Southern Alberta does not have a lot of bush. I use whatever the location has to offer to try and conceal my vehicle. One of the best methods that has worked is to have a partner, and to take turns parking the vehicle. My partner had dropped me off and the snow was close to 12 inches deep. I let him get out of sight and began calling. Within five minutes a coyote was walking down the trail my partner had left. I thanked my partner for that. 80 yard shots are not often missed.
Then you have the coyote that sees the vehicle and keeps on doing what he is doing. I am very conscious of watching the coyotes’ body language. Is it just walking, searching for food or on the run to the next county? When I see a coyote that is walking and/or hunting, I know there is a chance to call it in. This situation happened a couple weeks ago. The coyote was out hunting in a field approximately 500 yards from the road, not the least concerned about vehicles. I went to the next road in, down two miles and then walked in. I got to the possible location and looked back. The truck was still visible. I walked to another hill, really a knob, and looked back. The truck was not visible to me. I then began to call, and 10 minutes later the hunt was concluded by dragging back a large male coyote.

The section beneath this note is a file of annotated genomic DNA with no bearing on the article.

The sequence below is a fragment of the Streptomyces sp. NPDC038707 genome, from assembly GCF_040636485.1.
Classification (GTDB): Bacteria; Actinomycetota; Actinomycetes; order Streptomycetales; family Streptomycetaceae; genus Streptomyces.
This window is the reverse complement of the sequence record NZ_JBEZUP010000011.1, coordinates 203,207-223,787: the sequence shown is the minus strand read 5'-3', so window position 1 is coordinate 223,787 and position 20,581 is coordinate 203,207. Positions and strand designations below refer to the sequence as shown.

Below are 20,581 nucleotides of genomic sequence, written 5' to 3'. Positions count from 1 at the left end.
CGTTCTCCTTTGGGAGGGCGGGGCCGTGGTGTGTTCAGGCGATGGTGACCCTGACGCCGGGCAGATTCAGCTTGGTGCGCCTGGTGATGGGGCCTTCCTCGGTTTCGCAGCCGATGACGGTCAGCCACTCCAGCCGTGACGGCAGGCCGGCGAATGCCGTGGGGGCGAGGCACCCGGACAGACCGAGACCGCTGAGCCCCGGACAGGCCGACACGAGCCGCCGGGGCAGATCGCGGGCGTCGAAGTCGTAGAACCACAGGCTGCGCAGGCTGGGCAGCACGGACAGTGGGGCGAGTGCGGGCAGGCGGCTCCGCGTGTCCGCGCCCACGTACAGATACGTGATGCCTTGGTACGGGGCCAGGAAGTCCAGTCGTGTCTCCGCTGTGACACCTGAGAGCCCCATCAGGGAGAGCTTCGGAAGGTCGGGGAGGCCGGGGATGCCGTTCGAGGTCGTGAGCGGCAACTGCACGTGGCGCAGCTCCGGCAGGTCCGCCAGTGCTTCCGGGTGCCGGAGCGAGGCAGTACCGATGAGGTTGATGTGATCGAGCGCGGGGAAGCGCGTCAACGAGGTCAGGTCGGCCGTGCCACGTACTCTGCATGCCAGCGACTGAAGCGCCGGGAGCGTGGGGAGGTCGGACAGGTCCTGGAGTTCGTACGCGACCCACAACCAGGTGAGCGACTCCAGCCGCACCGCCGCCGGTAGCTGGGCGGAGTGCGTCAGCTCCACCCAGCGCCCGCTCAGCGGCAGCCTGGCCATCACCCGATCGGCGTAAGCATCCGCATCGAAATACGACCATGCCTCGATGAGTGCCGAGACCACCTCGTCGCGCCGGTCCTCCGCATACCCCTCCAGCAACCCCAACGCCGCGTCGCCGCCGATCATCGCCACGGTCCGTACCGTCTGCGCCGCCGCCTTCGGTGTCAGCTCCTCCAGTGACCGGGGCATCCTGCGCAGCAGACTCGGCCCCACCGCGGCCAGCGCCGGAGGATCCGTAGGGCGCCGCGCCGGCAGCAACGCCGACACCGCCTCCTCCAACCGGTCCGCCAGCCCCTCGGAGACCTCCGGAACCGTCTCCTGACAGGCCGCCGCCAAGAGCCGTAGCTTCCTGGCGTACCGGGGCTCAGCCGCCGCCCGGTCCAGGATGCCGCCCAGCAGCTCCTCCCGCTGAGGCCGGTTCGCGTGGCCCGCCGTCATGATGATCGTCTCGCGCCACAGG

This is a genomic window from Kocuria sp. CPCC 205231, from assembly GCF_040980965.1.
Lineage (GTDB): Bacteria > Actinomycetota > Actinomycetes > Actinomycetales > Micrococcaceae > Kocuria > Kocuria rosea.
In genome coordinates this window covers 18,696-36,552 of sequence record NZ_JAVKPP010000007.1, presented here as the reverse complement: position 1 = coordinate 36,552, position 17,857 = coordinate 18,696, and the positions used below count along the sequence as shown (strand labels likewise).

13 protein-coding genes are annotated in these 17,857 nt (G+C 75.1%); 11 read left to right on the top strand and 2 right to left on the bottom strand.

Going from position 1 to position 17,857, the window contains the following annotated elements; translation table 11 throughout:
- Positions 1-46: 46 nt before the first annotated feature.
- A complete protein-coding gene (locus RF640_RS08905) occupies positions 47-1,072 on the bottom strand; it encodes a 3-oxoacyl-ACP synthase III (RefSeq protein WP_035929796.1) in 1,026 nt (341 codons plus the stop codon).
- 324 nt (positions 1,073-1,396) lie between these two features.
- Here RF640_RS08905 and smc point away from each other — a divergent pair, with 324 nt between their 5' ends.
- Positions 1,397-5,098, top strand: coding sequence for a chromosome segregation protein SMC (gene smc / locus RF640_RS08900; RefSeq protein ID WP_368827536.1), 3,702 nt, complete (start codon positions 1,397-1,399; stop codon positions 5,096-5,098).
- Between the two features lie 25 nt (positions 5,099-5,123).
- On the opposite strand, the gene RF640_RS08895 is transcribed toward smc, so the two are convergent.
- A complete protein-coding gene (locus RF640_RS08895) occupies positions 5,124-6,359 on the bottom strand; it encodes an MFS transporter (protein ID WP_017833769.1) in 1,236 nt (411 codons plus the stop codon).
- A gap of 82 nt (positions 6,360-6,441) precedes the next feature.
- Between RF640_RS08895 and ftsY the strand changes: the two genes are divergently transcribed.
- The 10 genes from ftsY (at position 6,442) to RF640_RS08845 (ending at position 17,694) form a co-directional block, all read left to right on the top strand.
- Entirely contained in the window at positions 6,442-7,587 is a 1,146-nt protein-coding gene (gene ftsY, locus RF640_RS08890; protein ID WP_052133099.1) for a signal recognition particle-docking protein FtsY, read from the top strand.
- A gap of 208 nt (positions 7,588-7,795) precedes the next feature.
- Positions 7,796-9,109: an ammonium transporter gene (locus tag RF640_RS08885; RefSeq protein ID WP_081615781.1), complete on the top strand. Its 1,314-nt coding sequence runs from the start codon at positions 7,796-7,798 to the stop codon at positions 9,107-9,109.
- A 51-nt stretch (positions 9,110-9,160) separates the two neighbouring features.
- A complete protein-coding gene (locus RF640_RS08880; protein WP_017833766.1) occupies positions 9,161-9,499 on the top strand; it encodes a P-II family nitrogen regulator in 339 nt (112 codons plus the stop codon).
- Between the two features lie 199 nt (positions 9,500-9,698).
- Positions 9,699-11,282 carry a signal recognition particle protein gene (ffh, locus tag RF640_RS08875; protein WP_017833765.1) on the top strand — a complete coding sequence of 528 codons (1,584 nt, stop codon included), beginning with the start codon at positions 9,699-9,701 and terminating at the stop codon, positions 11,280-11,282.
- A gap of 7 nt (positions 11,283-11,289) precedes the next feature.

Whatever means and mode of transport is used to get to the stand should be considered when calling. The percentage of coyotes that is willing to risk seeing a vehicle and still come in is very low.
Another time, I parked my vehicle in a well concealed spot. On the way to the stand I bumped a coyote that was headed to the coulee. At this point I was not going to turn back, and went to the stand location. I began to call, using cat call. The coyote reappeared about 600 yards out and started heading back, then stopped at 481 yards. This time I was not really confident the coyote would come in. The wind had changed and was now blowing out towards the coyote. For some unknown reason the coyote stopped and laid down. A couple more cat squeals and some mouse squeaks, and another coyote was coming in from the same direction. That coyote stopped to visit the other one then kept coming. At 381 yards, body language was indicating the game was up. The first coyote was down, and I just missed the second one as it neared the crest of the hill.
In coyote hunting, always remember: concealment, stealth and persistence need to be considered as much as calling.
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